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Charles A. Miller Transcript
Hd. Qr’s 2nd Me Cav.
[Cover letter concerning pay of member of 2nd Maine Cavalry omitted. Personal letter to Adjutant General John L. Hodsdon follows:]
Here we are in the beginning of winter with weather not unlike your milder days of August. Our tent doors are open & our overcoats and vests unbuttoned. This is all very fine, but the tedious hours of uninterrupted camp life! Col. Woodman commands the Brigade, not a very onerous task. Colonel Spurling is temporarily attached to the General Staff and spends most of his time rafting logs & bringing them in with a little steamer.
Your humble serv’t endeavors to discharge the duties of Comd’g Officer, as he has done for the greater part of the time the Reg’t has been in this Dep’t., according to his ‘well-known ability,’ direction, & judgment. I would not object to being inspected by you, even, though I know your keen discrimination & your fine sense of order.
I wish some effort could be made to mount us, we have not probably 250 serviceable horses in the Reg’t. I am satisfied that horses, as well as men must become acclimated before they are worth much here. You may imagine our disappointment at being left here, while Gen. Lee, our chief officer, is organizing an immense Cavalry expedition to go in search of Hood. Lee takes all the Cav. of New Orleans, Baton Rouge, Port Hudson & Vicksburg with him. I don’t know when he will strike, but if Hood attempts to turn back upon Sherman, he must fight Lee on the way.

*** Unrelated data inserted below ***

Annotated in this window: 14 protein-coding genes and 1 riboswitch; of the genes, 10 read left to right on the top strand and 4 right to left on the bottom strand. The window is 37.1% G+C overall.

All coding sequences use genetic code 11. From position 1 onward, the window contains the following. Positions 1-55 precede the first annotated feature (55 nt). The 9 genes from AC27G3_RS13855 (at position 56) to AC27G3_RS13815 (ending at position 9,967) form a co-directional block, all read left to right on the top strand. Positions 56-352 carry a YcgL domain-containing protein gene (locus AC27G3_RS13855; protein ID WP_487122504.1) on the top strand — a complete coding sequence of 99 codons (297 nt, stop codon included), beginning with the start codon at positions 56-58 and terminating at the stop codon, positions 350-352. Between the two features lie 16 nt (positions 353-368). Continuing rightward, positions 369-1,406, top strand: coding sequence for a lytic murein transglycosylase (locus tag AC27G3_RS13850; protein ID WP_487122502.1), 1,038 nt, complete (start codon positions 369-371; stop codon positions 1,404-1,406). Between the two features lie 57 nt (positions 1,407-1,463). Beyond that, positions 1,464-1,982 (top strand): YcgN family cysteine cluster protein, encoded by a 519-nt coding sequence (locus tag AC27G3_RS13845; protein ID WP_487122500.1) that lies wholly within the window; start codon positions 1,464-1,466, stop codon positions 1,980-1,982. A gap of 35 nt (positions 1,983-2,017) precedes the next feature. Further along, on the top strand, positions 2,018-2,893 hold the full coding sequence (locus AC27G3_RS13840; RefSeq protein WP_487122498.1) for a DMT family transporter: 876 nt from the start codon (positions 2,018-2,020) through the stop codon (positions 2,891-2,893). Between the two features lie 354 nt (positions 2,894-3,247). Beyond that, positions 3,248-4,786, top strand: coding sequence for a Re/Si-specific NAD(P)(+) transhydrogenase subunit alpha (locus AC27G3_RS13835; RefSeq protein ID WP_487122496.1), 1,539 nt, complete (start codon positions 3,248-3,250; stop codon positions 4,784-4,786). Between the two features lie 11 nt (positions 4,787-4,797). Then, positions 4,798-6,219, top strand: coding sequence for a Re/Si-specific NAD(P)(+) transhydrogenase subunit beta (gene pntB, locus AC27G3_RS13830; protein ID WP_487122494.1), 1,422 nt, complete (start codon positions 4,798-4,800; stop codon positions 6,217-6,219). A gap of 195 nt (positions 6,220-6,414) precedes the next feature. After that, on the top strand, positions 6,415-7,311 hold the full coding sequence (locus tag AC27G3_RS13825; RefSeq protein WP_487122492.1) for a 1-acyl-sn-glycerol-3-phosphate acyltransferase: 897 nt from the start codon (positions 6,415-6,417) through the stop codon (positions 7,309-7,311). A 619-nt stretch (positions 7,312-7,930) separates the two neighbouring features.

Col. Woodman is making no effort for us & unless some one else interests himself for us, we shall lie here till we fertilize the land of Pensacola.
At present the health of the Reg’t is good. & when the Chaplain comes laden with the good things from Maine I know we shall be as healthy as any Reg’t in the service. We are drilling daily & if I had the Reg’t on the parade grounds at Camp Coburn I think I could astonish you at the proficiency of drill.
Personally I never enjoyed better health. I weigh 145 & am looking forward to the next weeks when I shall ‘pull down” a hundred and a half.
I would like right well to talk over affairs with you some half hour, I could enlighten you on many points. As I have often said, I repeat, we have good material here for a Reg’t.
My regards to all. Tell Cochran I did not receive the letter he promised me from the lake, Partridge, True & all, & especially please present assurances of my remembrance to Mrs. H. & Lizzie.
I need not intimate that, of course, your good sense will suggest to you the propriety of committing this leaf to the flame.
I am, always,
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